We thus do not discern any "abuse of process" in connection with disregarding a proffer of evidence of preapproval. Alexander also has failed to cite any evidence in the appellate record of any e-mail contract (the terms of which are not specified) that could have been "breached" even in the absence of any proof of her ability to perform. She has thus forfeited any argument she intended under this heading.

2. "Financial Irresponsibility and Criminal Conviction": To the extent Alexander is arguing that Hickey was not qualified to be executor because of purported defects in character and purported mistreatment of the decedent, this issue is not within the scope of the present appeal. To the extent there are other arguments unrelated to this heading, they are forfeited and also appear to be outside the scope of this appeal (as they again relate to the existence of an earlier will, the validity of the mediation agreement, the court's 2008 order rejecting her objections to the property's appraisal and directing her to cooperate in a sale of the property to a third party, the unlawful detainer judgment obtained against her after she filed her notice of appeal, and other factual matters lacking any citations to the record that are entirely irrelevant to the July 2010 order).*fn7

3. "Abuse of Process": Again, there are claims that dispute the legitimacy of the probated will, assert the coerced nature of the order to mediate, and contend both Hickey and his attorney wrongfully thwarted Alexander's earlier efforts to purchase the residence (none of which relate to the July 2010 order that found she did not have the ability to perform the terms of any bid competing with the approved sale). Again, we note it is too late to pursue these claims because they relate to orders long since final.

4. "Accepted Declarations": This heading appears without any text beneath it. We therefore do not need to respond to it.

5. "Accord and Satisfaction": Alexander does not make any attempt to connect the three abstract legal principles she recites with the order at issue in this appeal. As a result, we do not need to respond to whatever argument she might have intended.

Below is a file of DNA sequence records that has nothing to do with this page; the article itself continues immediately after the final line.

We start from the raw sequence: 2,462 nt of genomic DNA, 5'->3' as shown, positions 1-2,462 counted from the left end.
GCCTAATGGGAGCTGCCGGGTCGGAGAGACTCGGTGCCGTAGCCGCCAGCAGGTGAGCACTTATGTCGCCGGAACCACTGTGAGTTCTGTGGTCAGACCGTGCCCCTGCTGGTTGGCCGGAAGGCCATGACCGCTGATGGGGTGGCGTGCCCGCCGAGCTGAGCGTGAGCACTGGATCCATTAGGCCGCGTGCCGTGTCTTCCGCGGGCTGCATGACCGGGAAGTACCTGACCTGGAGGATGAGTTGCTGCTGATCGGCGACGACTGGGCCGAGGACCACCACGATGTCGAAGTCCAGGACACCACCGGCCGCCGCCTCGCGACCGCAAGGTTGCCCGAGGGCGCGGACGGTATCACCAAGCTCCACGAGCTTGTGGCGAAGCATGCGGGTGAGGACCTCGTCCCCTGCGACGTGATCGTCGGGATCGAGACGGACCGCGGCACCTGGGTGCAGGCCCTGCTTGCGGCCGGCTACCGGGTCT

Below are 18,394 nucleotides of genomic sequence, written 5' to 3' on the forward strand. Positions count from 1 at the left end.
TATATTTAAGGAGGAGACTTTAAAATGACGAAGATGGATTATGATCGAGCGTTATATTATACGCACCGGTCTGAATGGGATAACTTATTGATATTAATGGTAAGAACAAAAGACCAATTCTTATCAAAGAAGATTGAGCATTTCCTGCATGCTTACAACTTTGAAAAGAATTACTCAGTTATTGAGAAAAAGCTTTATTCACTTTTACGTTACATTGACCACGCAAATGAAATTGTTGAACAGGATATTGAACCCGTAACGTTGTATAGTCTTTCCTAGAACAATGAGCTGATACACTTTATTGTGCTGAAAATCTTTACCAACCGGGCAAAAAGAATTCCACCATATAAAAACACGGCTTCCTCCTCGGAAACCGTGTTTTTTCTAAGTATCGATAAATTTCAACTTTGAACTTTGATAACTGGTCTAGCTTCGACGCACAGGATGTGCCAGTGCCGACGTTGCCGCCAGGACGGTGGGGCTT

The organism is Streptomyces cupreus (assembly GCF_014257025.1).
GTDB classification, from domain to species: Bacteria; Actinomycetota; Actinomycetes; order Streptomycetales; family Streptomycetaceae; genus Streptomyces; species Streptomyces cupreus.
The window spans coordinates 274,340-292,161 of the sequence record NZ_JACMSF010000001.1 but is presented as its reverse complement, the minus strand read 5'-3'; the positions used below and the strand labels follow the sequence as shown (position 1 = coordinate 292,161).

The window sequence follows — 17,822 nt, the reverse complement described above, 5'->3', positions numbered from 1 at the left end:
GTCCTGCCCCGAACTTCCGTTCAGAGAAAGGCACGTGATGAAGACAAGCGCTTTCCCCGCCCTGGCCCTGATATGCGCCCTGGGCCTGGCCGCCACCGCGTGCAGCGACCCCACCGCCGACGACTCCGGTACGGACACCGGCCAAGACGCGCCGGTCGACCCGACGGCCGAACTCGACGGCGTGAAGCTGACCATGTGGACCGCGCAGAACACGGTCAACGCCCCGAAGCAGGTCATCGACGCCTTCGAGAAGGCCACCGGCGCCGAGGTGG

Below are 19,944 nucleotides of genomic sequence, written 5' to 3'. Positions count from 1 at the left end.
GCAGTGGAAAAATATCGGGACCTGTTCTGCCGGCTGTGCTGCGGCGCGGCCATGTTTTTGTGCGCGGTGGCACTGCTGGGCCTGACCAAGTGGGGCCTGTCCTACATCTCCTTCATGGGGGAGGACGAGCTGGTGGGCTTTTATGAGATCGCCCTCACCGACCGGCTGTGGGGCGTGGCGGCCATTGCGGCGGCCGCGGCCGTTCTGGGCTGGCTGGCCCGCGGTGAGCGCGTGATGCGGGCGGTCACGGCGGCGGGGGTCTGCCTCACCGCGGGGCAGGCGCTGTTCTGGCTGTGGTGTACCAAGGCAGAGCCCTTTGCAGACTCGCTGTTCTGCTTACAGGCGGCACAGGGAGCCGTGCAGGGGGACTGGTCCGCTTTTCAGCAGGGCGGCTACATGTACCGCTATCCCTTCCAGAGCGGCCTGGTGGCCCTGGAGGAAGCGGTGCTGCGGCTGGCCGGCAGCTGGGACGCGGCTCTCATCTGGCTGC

6. "Accounting": Alexander does not identify the relevance of these legal principles to the order at issue, which did not involve the issue of an accounting. We accordingly do not need to respond to whatever argument she might have intended.

7. "Assumption of Duty": Alexander appears to be contending that Hickey has breached a tort duty to her that resulted in injuries to her. Yet again, she does not identify the relevance of these principles to the sole order at issue. We therefore do not need to respond to it.


In short, any reasonable attorney would have concluded that Alexander's appeal is completely without merit. We also believe the record compels an inference of a subjective intent to pursue this appeal solely for purposes of harassment. We would thus be warranted in finding this to be a frivolous appeal. (In re Marriage of Flaherty (1982) 31 Cal.3d 637, 650.) It is proper to sanction a self-represented party for pursuing a frivolous appeal. (Bistawros v. Greenberg (1987) 189 Cal.App.3d 189, 193.) Hickey did not request sanctions on this basis, but we are authorized to consider the issue of sanctions on our own motion. (Rule 8.276(a).) However, it is preferable to leave the matter of holding Alexander responsible for the costs of her behavior to the probate court in approving the final distribution of the proceeds of the sale of the real property (if ever consummated). (Cf. Rudnick v. Rudnick (2009) 179 Cal.App.4th 1328, 1334-1335 [probate court's broad equitable authority over trusts authorizes charging the legal costs of unfounded challenge against the beneficial interest of only the contestant].)


The appeal is dismissed as to any order other than the July 2010 order approving the sale of the residence. The July 2010 order is affirmed. Hickey shall recover his costs of appeal. (Rule 8.278(a)(1), (2).)

We concur: RAYE , P. J. MAURO , J.